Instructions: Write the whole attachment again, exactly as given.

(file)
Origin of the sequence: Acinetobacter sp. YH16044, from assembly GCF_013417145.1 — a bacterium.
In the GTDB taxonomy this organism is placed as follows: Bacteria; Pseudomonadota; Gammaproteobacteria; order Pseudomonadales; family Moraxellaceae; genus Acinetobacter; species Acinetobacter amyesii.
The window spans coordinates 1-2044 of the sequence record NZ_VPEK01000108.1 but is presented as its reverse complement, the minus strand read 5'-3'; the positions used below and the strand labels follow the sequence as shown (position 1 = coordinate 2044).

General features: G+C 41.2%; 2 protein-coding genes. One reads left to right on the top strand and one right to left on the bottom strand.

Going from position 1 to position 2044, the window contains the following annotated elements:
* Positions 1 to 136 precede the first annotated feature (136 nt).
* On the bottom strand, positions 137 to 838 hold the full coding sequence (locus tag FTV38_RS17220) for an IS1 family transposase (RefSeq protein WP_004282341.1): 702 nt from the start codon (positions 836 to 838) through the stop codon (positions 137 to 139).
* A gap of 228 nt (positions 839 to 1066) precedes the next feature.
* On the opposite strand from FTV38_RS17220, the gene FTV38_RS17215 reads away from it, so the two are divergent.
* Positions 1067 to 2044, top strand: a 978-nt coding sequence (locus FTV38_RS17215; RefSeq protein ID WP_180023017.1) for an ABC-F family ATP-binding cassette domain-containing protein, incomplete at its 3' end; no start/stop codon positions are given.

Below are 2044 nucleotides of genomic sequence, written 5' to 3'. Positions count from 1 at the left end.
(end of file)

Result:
Origin of the sequence: Acinetobacter sp. YH16044, from assembly GCF_013417145.1 — a bacterium.
In the GTDB taxonomy this organism is placed as follows: Bacteria; Pseudomonadota; Gammaproteobacteria; order Pseudomonadales; family Moraxellaceae; genus Acinetobacter; species Acinetobacter amyesii.
The window spans coordinates 1-2044 of the sequence record NZ_VPEK01000108.1 but is presented as its reverse complement, the minus strand read 5'-3'; the positions used below and the strand labels follow the sequence as shown (position 1 = coordinate 2044).

General features: G+C 41.2%; 2 protein-coding genes. One reads left to right on the top strand and one right to left on the bottom strand.

Going from position 1 to position 2044, the window contains the following annotated elements:
* Positions 1 to 136 precede the first annotated feature (136 nt).
* On the bottom strand, positions 137 to 838 hold the full coding sequence (locus tag FTV38_RS17220) for an IS1 family transposase (RefSeq protein WP_004282341.1): 702 nt from the start codon (positions 836 to 838) through the stop codon (positions 137 to 139).
* A gap of 228 nt (positions 839 to 1066) precedes the next feature.
* On the opposite strand from FTV38_RS17220, the gene FTV38_RS17215 reads away from it, so the two are divergent.
* Positions 1067 to 2044, top strand: a 978-nt coding sequence (locus FTV38_RS17215; RefSeq protein ID WP_180023017.1) for an ABC-F family ATP-binding cassette domain-containing protein, incomplete at its 3' end; no start/stop codon positions are given.

Below are 2044 nucleotides of genomic sequence, written 5' to 3'. Positions count from 1 at the left end.